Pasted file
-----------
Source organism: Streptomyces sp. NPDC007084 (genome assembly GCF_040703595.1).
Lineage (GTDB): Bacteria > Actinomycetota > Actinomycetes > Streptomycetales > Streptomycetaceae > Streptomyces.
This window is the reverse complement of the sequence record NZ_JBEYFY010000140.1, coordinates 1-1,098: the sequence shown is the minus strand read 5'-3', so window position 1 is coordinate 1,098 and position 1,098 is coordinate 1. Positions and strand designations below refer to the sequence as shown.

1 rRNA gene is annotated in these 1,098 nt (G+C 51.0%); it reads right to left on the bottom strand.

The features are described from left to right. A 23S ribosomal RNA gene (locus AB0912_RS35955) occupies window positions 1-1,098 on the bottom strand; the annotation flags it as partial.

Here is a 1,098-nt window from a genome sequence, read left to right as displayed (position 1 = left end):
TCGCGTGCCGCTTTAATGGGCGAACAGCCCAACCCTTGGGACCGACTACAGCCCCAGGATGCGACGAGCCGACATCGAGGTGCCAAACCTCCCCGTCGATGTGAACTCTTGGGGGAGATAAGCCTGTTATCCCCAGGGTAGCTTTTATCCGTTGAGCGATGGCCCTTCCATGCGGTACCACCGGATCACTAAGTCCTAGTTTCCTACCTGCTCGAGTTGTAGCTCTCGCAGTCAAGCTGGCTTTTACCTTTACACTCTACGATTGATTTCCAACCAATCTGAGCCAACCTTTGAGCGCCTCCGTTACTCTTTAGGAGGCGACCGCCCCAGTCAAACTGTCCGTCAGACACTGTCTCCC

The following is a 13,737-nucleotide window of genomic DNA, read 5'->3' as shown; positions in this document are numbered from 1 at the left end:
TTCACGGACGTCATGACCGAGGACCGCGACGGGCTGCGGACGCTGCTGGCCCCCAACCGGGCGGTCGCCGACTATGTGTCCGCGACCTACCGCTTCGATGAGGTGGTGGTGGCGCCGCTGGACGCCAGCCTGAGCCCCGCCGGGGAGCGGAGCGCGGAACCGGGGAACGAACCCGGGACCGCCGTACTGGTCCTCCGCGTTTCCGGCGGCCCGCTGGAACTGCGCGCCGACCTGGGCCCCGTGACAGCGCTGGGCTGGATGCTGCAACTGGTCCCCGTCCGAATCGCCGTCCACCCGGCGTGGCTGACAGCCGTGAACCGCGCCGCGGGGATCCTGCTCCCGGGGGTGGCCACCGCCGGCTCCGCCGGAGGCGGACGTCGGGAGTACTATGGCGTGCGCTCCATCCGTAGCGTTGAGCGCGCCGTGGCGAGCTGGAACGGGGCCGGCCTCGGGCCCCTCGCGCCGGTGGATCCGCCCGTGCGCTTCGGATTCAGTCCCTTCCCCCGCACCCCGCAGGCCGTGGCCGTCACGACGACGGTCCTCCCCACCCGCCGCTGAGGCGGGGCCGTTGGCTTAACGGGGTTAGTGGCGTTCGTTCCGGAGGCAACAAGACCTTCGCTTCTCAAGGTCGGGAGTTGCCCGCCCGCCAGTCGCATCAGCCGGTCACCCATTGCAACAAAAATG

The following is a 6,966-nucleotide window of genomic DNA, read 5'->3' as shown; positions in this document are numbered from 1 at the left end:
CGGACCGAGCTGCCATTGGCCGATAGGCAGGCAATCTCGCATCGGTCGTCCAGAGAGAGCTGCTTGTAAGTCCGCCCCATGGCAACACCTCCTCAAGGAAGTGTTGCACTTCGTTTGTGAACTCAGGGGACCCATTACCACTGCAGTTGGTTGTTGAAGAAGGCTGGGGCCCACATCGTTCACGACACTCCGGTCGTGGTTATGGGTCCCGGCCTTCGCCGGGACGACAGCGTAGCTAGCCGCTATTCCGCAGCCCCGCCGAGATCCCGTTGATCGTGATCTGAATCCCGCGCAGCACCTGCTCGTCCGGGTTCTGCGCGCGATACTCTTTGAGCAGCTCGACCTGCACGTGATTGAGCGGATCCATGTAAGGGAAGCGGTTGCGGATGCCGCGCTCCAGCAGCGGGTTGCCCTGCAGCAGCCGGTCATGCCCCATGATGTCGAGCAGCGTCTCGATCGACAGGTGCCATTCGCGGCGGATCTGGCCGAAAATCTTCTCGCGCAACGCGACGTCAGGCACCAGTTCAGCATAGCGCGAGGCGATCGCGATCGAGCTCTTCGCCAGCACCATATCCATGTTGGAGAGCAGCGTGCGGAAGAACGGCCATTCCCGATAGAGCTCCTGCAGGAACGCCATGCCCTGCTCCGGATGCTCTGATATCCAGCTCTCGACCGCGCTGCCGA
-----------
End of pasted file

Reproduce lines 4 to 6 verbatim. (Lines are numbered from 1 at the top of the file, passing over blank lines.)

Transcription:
1 rRNA gene is annotated in these 1,098 nt (G+C 51.0%); it reads right to left on the bottom strand.

The features are described from left to right. A 23S ribosomal RNA gene (locus AB0912_RS35955) occupies window positions 1-1,098 on the bottom strand; the annotation flags it as partial.

Here is a 1,098-nt window from a genome sequence, read left to right as displayed (position 1 = left end):